Makes about 18
A few years ago I dated a human whose legacy lives on in two tasty ways: his mom’s meatless meatballs and his dad’s latkes. His dad’s latkes were perfect. Crispy on the outside, soft and flavorful on the inside. I remember being in shock when I first had them at his family’s annual Hanukkah party, because not even the best delis could make them this good. And since then I haven’t had the pleasure of post-break-up latkes (has anyone?)….
So finally I just sucked it up and Facebooked the man…. The point is, I got the recipe, a bit of Jewish guilt, and the best damned latkes I ever damned made. (Now I wonder what kind of karma I have to acquire in order to get his mom’s meatless balls recipe.)
5 medium russet potatoes
1 medium yellow onion
Salt and pepper to taste (about 5 large pinches of salt)
Juice of 1 lemon
6 egg whites
1 c all-purpose flour
Oil, for frying
Apple sauce and sour cream, for serving
(1) Shred potatoes and onion using a food processor or mandoline. Add salt and squeeze out as much moisture as you can by pouring them into a cheese cloth and squeezing over the sink. Place in a large bowl, and add pepper, lemon juice, egg whites, and flour. Mix well. (2) Heat about ¼ inch oil in a large pan over medium-high heat, and then scoop spoonfuls of mixture (I use an ice cream scoop) into the pan. Flatten a bit with a spatula, and brown on both sides. (3) Remove from the pan and pat off excess oil with paper towels. Serve with apple sauce and sour cream.
Blueberry Cream Cheese Donuts
IDK if it was obvious or not, but these past few months I’ve fallen so hard for baked donuts that I almost forgot about reeeeeal friiiiied donuts. OMG they’re so good. Thank you, Hanukkah, for giving me reason to recall this! So as we head into sufganiyot season, I am 1) presenting you with a classic jam donut that gets a lil’ unsolicited help from my good friend cream cheese, and 2) going to teach you something I learned recently when I spent the better part of last month deep frying foods: Deep frying in cast iron is the best way to keep the heat of the oil at a consistent temperature. Before I discovered this, I thought I was going crazy when I had to constantly adjust the heat knob in order to keep the oil at a fry-able temperature.
2¼ tsp (1 packet) active dry yeast
¾ c warm water
¼ c + 1 tsp sugar
1 tsp kosher salt
3¼ c all-purpose flour, plus more for dusting
⅓ c flavorless oil, like canola or vegetable, plus more for frying
8 oz cream cheese, softened
¼ c blueberry jam
(1) In a medium bowl, combine the yeast, warm water, and 1 tsp sugar, and give it a little stir. Let it sit for about 5 minutes, until it becomes foamy on top.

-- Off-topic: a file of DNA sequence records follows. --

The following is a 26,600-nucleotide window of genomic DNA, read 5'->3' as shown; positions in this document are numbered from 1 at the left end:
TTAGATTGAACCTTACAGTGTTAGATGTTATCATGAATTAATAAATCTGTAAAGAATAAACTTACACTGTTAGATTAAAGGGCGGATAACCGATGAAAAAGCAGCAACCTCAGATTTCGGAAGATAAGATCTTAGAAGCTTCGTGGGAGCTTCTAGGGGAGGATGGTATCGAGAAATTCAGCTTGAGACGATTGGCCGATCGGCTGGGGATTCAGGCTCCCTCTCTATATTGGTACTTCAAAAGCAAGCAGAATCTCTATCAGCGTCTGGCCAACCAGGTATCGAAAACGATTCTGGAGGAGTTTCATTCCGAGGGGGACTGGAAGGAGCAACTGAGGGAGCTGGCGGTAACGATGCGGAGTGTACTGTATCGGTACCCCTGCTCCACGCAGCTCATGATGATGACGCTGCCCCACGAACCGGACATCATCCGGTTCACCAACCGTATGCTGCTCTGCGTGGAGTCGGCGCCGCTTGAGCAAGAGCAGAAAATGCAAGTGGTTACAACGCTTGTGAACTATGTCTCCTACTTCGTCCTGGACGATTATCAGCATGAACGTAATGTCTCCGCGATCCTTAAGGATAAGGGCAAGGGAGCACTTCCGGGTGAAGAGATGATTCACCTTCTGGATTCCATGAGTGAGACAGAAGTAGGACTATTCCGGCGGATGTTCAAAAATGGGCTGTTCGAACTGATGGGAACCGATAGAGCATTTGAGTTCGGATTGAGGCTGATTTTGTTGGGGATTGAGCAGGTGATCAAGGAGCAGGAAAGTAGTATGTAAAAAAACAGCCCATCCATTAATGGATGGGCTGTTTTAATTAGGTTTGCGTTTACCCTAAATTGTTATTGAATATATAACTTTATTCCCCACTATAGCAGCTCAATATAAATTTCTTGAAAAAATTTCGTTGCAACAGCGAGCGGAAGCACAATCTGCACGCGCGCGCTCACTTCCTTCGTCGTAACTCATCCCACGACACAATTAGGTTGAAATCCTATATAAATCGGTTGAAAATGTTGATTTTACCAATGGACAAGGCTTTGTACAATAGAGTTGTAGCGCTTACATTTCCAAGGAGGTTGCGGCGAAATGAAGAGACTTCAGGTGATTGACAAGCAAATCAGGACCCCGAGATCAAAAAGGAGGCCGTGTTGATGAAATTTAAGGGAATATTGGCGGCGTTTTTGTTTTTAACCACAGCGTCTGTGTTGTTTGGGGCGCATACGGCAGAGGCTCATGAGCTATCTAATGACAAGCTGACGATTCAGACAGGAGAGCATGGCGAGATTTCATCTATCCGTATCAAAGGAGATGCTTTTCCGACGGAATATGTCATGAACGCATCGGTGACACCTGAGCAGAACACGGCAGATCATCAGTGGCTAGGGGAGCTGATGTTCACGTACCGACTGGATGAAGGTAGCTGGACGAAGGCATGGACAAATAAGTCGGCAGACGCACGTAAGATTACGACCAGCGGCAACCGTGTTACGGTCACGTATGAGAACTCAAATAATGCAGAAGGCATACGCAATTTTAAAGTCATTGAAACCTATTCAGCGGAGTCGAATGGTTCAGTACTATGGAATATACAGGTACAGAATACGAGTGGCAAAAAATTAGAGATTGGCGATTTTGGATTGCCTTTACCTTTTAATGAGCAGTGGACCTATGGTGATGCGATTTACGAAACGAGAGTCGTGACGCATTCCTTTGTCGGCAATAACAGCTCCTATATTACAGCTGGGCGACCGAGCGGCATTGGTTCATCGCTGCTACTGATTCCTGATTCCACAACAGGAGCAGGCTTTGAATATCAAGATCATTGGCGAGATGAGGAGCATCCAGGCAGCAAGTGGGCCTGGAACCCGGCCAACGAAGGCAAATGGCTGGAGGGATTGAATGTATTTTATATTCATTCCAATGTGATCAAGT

(2) Meanwhile, in a large bowl or the bowl of stand mixer fitted with a dough hook, mix together the salt, flour, and remaining sugar. In a separate medium bowl, whisk together the eggs and oil. (3) When the yeast is foamy, add it to the dry mixture immediately followed by the egg mixture, and stir to combine. Knead, either by hand on a floured surface or with a dough hook for 7–10 minutes, adding more flour as necessary (but try not to add too much), until you have a smooth and slightly sticky dough. (4) Transfer the dough to an oiled bowl, cover it with plastic wrap, and let it sit at room temperature until it has doubled in size, about 2 hours. (5) Fill a large, heavy pot fitted with a thermometer with 2 inches of oil, and heat over medium-high heat to 360˚F. (6) On a lightly floured surface, roll out the dough to ½-inch thickness. Use a biscuit cutter to cut out 3-inch circles, re-rolling scraps until the dough is used up. Cover the circles with plastic wrap and let rise for 30 more minutes. Fry in batches for 1–1 ½ minutes on both sides, and use a slotted spoon to transfer them to a wire rack. (7) To make the filling, mix together the cream cheese and blueberry jam. When the donuts are cool enough to handle, use a skinny knife to poke a hole in the sides and rotate it to create space for the filling. Use a piping bag to pipe the filling into the donuts, dust with powdered sugar, and serve.
Tahini Hot Chocolate
Makes 2–4 servings
Until embarrassingly recently, I’d only ever made hot chocolate from a store-bought mix, and that might have been why I phased it out of my life. But a hot chocolate recipe from Hemsley + Hemsley, which uses coconut milk as the base and just a touch of sweetener, inspired me to revisit my old friend. Of course, as with nearly everything in my life, I added tahini. The result is nutty and not too sweet.
1 (13.5 oz) can light coconut milk
¼ c cocoa powder
3 T tahini
2 T honey, or more to taste
¼ tsp salt
Splash of vanilla extract
Pinch of cinnamon
Whisk all ingredients together and warm over medium heat. Serve with whipped cream, marshmallows, a cinnamon stick, candy canes...
Recipes courtesy Molly Yeh, excerpted from her blog, “My Name is Yeh.”